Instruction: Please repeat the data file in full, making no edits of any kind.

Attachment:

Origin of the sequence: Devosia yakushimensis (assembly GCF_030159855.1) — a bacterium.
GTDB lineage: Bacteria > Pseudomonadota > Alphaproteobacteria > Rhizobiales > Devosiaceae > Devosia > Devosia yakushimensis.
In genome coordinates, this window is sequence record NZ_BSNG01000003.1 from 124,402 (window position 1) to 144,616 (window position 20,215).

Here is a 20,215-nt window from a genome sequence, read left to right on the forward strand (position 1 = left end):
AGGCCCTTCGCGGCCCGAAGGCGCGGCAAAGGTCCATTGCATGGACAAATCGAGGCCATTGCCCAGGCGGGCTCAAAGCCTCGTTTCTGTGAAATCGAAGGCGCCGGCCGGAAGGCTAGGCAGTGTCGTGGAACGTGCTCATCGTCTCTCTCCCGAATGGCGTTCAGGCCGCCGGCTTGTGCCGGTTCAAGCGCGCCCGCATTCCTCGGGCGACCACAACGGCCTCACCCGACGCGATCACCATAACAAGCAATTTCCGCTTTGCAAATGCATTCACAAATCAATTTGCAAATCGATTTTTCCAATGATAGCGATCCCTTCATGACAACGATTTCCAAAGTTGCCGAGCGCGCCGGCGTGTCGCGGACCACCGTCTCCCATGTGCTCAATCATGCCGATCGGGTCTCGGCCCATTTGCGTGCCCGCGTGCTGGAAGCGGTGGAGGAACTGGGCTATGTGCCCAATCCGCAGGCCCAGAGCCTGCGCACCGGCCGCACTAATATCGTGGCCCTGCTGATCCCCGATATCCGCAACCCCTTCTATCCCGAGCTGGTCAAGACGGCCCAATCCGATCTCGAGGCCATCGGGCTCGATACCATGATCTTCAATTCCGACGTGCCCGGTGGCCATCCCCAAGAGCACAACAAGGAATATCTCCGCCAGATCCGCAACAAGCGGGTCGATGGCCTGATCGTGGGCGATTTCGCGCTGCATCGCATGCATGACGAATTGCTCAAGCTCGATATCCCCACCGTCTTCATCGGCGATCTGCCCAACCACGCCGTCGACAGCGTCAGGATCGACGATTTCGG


Origin of the sequence: Devosia yakushimensis (assembly GCF_030159855.1) — a bacterium.
GTDB lineage: Bacteria > Pseudomonadota > Alphaproteobacteria > Rhizobiales > Devosiaceae > Devosia > Devosia yakushimensis.
In genome coordinates, this window is sequence record NZ_BSNG01000003.1 from 124,402 (window position 1) to 144,616 (window position 20,215).

Here is a 20,215-nt window from a genome sequence, read left to right on the forward strand (position 1 = left end):
AGGCCCTTCGCGGCCCGAAGGCGCGGCAAAGGTCCATTGCATGGACAAATCGAGGCCATTGCCCAGGCGGGCTCAAAGCCTCGTTTCTGTGAAATCGAAGGCGCCGGCCGGAAGGCTAGGCAGTGTCGTGGAACGTGCTCATCGTCTCTCTCCCGAATGGCGTTCAGGCCGCCGGCTTGTGCCGGTTCAAGCGCGCCCGCATTCCTCGGGCGACCACAACGGCCTCACCCGACGCGATCACCATAACAAGCAATTTCCGCTTTGCAAATGCATTCACAAATCAATTTGCAAATCGATTTTTCCAATGATAGCGATCCCTTCATGACAACGATTTCCAAAGTTGCCGAGCGCGCCGGCGTGTCGCGGACCACCGTCTCCCATGTGCTCAATCATGCCGATCGGGTCTCGGCCCATTTGCGTGCCCGCGTGCTGGAAGCGGTGGAGGAACTGGGCTATGTGCCCAATCCGCAGGCCCAGAGCCTGCGCACCGGCCGCACTAATATCGTGGCCCTGCTGATCCCCGATATCCGCAACCCCTTCTATCCCGAGCTGGTCAAGACGGCCCAATCCGATCTCGAGGCCATCGGGCTCGATACCATGATCTTCAATTCCGACGTGCCCGGTGGCCATCCCCAAGAGCACAACAAGGAATATCTCCGCCAGATCCGCAACAAGCGGGTCGATGGCCTGATCGTGGGCGATTTCGCGCTGCATCGCATGCATGACGAATTGCTCAAGCTCGATATCCCCACCGTCTTCATCGGCGATCTGCCCAACCACGCCGTCGACAGCGTCAGGATCGACGATTTCGG